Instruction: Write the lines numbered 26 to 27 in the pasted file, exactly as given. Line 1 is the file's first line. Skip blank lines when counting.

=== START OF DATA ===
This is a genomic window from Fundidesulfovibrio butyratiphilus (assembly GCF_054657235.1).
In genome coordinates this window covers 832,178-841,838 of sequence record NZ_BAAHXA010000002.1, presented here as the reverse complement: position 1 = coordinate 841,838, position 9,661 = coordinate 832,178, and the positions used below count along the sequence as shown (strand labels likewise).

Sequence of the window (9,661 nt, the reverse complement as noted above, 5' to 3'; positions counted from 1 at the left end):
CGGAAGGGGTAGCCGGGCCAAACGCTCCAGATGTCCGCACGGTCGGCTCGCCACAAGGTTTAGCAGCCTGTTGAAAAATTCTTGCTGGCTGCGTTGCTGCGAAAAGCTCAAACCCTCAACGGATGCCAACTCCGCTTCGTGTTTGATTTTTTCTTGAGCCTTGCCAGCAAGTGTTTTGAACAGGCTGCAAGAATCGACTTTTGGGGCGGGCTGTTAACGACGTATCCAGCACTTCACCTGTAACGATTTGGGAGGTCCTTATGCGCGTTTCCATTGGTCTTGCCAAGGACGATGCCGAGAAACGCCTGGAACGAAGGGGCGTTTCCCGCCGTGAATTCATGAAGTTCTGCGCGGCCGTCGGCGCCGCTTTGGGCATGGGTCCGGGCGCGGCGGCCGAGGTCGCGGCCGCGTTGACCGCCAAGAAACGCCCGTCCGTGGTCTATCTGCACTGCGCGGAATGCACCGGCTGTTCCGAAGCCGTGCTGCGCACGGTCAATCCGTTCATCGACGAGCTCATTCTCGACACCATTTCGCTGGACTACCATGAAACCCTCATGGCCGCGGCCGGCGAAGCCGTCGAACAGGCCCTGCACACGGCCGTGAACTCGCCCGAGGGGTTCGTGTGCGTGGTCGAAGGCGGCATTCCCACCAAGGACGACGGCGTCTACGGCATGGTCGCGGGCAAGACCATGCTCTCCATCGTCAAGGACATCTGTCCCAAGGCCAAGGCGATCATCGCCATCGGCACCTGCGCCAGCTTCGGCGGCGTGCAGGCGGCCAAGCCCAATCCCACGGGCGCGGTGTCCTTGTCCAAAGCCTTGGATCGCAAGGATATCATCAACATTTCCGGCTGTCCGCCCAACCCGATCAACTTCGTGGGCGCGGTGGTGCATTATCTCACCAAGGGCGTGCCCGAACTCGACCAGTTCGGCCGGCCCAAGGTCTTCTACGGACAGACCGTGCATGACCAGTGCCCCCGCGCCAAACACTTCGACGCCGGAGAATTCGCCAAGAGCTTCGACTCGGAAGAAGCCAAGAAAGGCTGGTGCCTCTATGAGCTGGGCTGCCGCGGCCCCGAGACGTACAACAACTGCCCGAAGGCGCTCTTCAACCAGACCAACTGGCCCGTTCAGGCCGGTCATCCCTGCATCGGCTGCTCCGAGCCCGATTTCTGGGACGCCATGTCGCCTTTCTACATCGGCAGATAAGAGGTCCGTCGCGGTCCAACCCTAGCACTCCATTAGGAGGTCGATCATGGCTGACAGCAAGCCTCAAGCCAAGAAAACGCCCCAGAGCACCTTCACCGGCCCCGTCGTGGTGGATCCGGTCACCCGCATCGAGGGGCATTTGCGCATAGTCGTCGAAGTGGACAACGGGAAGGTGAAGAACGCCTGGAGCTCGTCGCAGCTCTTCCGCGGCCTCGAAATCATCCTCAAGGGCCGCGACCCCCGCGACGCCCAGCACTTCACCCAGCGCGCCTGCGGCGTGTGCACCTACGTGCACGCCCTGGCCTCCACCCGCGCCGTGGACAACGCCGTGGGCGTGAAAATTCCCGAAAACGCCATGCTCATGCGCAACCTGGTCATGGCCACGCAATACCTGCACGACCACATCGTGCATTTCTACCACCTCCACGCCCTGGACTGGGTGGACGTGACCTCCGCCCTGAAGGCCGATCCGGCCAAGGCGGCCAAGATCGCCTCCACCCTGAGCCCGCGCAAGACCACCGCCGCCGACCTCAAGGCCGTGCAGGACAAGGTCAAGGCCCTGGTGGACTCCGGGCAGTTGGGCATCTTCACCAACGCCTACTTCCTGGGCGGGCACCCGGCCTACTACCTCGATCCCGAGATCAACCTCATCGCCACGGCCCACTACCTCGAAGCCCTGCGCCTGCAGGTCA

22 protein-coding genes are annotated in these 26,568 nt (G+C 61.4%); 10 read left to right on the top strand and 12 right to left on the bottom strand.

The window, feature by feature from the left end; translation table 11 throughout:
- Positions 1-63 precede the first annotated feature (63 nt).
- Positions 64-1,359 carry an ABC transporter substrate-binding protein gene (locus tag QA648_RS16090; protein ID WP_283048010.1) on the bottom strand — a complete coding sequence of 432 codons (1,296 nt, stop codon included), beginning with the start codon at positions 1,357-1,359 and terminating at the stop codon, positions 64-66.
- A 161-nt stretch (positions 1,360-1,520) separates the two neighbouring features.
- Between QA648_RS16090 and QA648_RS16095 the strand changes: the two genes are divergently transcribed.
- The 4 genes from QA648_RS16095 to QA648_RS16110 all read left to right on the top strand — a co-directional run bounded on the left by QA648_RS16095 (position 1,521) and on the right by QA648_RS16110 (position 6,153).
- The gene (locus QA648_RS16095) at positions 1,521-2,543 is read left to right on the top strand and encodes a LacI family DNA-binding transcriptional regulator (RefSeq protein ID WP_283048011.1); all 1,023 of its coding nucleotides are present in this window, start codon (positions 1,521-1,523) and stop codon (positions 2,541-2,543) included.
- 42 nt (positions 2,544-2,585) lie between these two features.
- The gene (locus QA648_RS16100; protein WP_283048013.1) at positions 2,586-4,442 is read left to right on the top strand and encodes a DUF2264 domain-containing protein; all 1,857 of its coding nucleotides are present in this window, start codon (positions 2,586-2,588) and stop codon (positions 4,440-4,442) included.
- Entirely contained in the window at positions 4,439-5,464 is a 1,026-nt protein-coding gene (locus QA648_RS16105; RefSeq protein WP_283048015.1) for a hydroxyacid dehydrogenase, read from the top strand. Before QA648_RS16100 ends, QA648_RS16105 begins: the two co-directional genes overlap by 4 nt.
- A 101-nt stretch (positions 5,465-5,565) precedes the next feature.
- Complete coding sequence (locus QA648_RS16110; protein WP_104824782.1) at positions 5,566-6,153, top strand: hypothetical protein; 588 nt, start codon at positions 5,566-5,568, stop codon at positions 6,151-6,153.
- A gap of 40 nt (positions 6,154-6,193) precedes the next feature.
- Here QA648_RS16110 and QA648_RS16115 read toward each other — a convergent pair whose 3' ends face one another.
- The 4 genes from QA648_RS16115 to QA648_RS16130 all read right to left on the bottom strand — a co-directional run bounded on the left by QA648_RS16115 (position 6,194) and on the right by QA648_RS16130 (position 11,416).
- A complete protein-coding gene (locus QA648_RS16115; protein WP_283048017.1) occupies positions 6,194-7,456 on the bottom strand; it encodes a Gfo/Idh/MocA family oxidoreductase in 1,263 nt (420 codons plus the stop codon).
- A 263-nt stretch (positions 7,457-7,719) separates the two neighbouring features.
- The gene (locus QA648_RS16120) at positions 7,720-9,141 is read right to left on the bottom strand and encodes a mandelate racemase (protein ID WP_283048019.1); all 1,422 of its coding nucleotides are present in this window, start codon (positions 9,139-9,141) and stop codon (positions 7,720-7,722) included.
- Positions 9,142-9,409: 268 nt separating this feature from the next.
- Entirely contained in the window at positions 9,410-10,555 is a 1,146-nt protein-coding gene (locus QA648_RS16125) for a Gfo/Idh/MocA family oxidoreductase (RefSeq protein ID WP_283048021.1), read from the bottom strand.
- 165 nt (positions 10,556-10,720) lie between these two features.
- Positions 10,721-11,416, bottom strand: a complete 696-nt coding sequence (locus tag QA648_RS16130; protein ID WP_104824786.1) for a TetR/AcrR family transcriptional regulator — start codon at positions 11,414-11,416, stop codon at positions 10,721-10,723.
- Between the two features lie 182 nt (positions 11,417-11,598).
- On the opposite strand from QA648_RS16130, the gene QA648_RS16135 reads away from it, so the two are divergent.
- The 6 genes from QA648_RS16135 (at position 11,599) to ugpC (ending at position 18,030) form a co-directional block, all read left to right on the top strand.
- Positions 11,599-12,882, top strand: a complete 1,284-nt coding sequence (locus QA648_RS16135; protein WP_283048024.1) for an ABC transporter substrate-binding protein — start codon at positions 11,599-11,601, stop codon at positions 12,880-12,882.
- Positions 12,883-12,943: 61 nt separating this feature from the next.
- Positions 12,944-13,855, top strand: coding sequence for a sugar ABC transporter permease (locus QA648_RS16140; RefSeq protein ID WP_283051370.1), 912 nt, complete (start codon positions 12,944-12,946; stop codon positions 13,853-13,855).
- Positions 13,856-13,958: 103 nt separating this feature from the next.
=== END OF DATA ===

- 165 nt (positions 10,556-10,720) lie between these two features.
- Positions 10,721-11,416, bottom strand: a complete 696-nt coding sequence (locus tag QA648_RS16130; protein ID WP_104824786.1) for a TetR/AcrR family transcriptional regulator — start codon at positions 11,414-11,416, stop codon at positions 10,721-10,723.